, recording December sales that for many were the best seen in the U.S. since the federal "cash for clunkers" rebate program in 2009. The industry expects that momentum to continue into the new year, as a slowly brightening economy combined with low financing rates and generally stable fuel prices increasingly have put consumers in a buying mood.
"2011 is off to a good start as the continued increase in retail sales from the same time period last year indicates that consumers are coming back to the showrooms," says Jesse Toprak, senior analyst at online buying guide TrueCar.com. "The recovery in auto sales is fueled not only by pent-up demand but also by compelling new products and relative improvements in consumer confidence."
An 18% Rise Over January 2010
Those new products include several models from domestic automakers Ford Motor (F) and General Motors (GM), two of the big beneficiaries of 2010's increase in sales. Ford recently introduced a new Explorer midsize SUV, the most radical remaking of the vehicle since its introduction 20 years ago, and GM is riding on momentum sparked by its Chevrolet Volt plug-in hybrid, Chevy Cruze compact sedan and other models.
Overall, Toprak sees January auto sales rising about 18% compared to a year ago, with the industry selling slightly more than 825,000 units for the month. That estimate translates into annual sales of 12.71 million vehicles, after adjusting for seasonal variations (known as SAAR). January's SAAR would be slightly higher than December's 12.55 million and significantly up from 10.82 million recorded in January 2010.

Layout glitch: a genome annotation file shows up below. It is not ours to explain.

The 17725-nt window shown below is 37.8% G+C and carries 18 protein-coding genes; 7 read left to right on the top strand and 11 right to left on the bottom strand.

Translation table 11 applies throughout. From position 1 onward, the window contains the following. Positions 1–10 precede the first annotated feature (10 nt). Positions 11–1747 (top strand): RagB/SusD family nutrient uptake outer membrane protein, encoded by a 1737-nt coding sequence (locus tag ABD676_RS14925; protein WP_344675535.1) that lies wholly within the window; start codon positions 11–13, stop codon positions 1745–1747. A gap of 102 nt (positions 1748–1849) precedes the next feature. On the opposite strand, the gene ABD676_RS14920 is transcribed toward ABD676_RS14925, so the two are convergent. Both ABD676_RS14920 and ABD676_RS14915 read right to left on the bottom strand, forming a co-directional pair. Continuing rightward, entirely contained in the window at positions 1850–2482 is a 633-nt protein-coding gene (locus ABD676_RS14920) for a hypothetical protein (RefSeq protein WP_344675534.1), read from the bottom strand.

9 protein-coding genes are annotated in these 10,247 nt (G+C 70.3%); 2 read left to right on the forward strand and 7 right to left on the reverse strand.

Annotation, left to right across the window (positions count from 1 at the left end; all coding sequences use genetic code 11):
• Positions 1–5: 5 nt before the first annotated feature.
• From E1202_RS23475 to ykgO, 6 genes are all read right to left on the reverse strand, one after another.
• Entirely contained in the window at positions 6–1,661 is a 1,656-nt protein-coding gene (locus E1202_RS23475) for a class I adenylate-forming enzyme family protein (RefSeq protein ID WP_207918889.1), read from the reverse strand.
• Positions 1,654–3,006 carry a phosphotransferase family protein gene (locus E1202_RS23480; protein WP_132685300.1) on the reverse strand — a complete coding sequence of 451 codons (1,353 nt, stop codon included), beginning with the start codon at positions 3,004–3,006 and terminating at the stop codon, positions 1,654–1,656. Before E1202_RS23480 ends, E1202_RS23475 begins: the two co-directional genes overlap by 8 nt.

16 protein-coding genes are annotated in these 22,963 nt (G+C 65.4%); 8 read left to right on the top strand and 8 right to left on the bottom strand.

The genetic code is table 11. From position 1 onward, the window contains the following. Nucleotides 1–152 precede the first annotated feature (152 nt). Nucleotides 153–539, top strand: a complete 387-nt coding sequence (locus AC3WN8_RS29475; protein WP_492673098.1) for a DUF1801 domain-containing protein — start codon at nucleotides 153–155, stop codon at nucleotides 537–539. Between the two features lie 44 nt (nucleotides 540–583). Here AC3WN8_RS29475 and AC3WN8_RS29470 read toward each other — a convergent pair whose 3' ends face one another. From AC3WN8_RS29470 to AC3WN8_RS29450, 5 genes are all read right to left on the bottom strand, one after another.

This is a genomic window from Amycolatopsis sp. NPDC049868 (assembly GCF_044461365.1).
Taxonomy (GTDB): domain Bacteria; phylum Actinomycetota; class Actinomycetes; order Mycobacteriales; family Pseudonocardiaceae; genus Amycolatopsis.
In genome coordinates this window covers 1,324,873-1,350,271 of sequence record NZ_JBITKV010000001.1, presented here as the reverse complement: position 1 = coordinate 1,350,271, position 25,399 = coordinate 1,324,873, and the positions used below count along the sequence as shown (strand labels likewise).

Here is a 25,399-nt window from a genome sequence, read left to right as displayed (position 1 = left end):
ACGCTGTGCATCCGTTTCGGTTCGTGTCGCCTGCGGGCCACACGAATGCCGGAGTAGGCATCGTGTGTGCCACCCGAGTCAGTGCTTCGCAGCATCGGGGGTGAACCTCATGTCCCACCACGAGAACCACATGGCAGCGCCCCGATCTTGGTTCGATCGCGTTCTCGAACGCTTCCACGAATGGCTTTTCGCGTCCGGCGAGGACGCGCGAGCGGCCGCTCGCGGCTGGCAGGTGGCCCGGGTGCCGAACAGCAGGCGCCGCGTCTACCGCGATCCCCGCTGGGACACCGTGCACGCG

Among the automakers expected to record the biggest increase in year-over-year sales are two domestic companies: Ford with a 20% rise, and Chrysler, which Toprak predicts will see its sales soar nearly 28%. Japanese heavyweights Honda Motor (HMC) and Toyota Motor (TM) are also expected to do well, with each increasing sales about 29% compared to January 2009, the analyst says.
A jump in sales at Toyota would be welcome news for the recall-besieged automaker. Having recalled more than 10 million cars worldwide last year for a variety of problems -- mostly to repair defects related to unintended acceleration, the Japanese company started 2011 with yet another big recall last week of some 1.7 million vehicles worldwide to fix fuel leaks.
Typical New Year Slowdown
Other Asian carmakers, including Japan's Nissan Motors (NSANY) and Korean sister firms Hyundai Motor and Kia Motors, are also expected to see increased sales, but at more modest levels, Toprak says.
No automaker, however, is expected to see an increase above December's stellar levels. Overall, Toprak expects industry sales to fall about 28% in January compared to the previous month.
That's because "January is typically the worst sales month of the calendar year," says Jessica Caldwell, senior analyst at Edmunds.com, who is forecasting a similar drop in month-to-month sales for the industry. She expects sales to tally about 661,000 units in January, down from approximately 947,000 last month, and anticipates automakers to record a SAAR of 12.57 million.
Smaller Incentives, Higher Profits
"January's sales figures continue a trend of steady, sustainable growth for the auto industry," Caldwell says. The numbers are even more encouraging, she says, because they were less reliant on deliveries to car-rental agencies and other commercial clients, known as fleet sales and viewed as less profitable than retail sales to consumers.
Both analysts predict that automakers will have spent less on incentives to draw traffic into showrooms in January than December, although incentive spending was likely higher compared to a year ago.
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